But for me, there’s no past baggage. Dublin success doesn’t grind my gears in the same way that – I admit it – Kilkenny’s does.

Also, Dublin play the game in the right way. No blanket defence horrors, no needlessly complicated tactics, and little enough of all that “shot selection/man off the shoulder/circle of trust” corporate-speak nonsense beloved of modern-day managers.

In defence they employ a loose sweeper system and hit hard (and sometimes below the belt). Then when they get the ball, they roar forward in attack: daring, aggressive, fast and exhilarating. Watching Dublin is an exciting reminder of how good football can be when played with a spirit of adventure.

And it’s good for the GAA overall that the game is strong in the capital. Thousands and thousands more kids taking up Irish pastimes, loving them, protecting them for the next generation? That’s worth the price of a few uncompetitive intercounty championships.

Lastly – and maybe most importantly – I’ve always had a soft spot for the Dubs, going right back to 1983 and that memorable, off-the-wall campaign. It began with two draws and extra-time against Meath, through a shock victory over All-Ireland champs Offaly, on to Barney Rock’s famous equalising goal against Cork and the even-more-famous trip to Páirc Uí Chaoimh for the replay, replete with Joe McNally’s soccer-style coup de grace at the end, and finally the decider against Galway, when the Dirty Dozen triumphed after Barney (again) lobbed the goalie from near halfway.

Ever since, I’ve shouted for Dublin. I even had a poster of the Boys in Blue on my wall as a kid. (Oh, don’t judge me too harshly; Tipp hurlers were woeful at the time.)

There were a lot of fallow years since – a few near misses (1991! 1994! 2007!) and some embarrassments (2009!). Now, a lot of great GAA people in Dublin are getting their just reward, and I don’t begrudge them one bit of it. Although I have, at least, got rid of that poster.

 

#2: On Dublin funding

Even for those who couldn’t watch the entire game, you had to make time to catch the final five minutes. This was history being made: the first five-in-a-row in GAA history.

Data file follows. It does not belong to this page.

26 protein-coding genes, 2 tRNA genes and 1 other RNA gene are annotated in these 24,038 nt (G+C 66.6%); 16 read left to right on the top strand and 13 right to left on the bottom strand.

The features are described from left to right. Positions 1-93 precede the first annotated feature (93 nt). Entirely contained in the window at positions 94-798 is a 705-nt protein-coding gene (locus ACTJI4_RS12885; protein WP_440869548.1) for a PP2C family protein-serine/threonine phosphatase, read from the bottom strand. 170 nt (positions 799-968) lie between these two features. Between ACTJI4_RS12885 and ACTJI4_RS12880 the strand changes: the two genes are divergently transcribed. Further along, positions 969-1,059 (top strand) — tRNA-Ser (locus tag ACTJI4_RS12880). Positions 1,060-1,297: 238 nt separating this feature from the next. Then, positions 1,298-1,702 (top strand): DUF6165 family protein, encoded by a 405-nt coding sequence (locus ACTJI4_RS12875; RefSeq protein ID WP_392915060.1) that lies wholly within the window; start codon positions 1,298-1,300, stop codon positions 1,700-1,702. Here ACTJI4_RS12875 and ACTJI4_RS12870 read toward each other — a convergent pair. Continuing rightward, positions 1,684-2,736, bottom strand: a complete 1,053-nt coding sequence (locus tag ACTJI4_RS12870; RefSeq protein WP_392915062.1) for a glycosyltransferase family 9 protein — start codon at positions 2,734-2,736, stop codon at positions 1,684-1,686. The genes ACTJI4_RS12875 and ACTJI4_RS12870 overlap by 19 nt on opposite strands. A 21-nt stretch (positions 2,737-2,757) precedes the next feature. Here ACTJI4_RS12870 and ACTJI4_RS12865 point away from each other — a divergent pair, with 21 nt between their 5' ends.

Of course, within minutes of the final whistle sounding on Dublin’s win over Kerry in a fantastic match, the naysaying commenced. In some places they call it Tall Poppy Syndrome; here we know it as begrudgery.

The main gripes about Dublin’s football dominance are twofold: they hold an unfair advantage in population size and, especially, they’re funded to a disproportionate degree.

On the first, I would agree to an extent; that said, this is the intrinsic nature of the intercounty system. Twice as many people live in Tipp, for instance, as in Laois; it will probably always be thus. So does the Premier have an unfair advantage over their Midlands neighbours?

Yes – that’s just how it is. To change would mean dismantling the county system, which would render the whole thing meaningless: over a century of history disregarded and binned.

Besides, Kilkenny is relatively small, and it doesn’t seem to hinder them too much. And it’s a laugh to hear people from huge population centres like Cork, Galway and Limerick moaning about the size of Dublin. Half a million people live in Cork! That’s a lot of potential footballers.

Furthermore, huge tracts of Dublin are GAA dead zones. It’s not as if every one of the c. two million inhabitants are Gaelic games devotees. It brings to mind the old adage about “lies, damned lies and statistics”.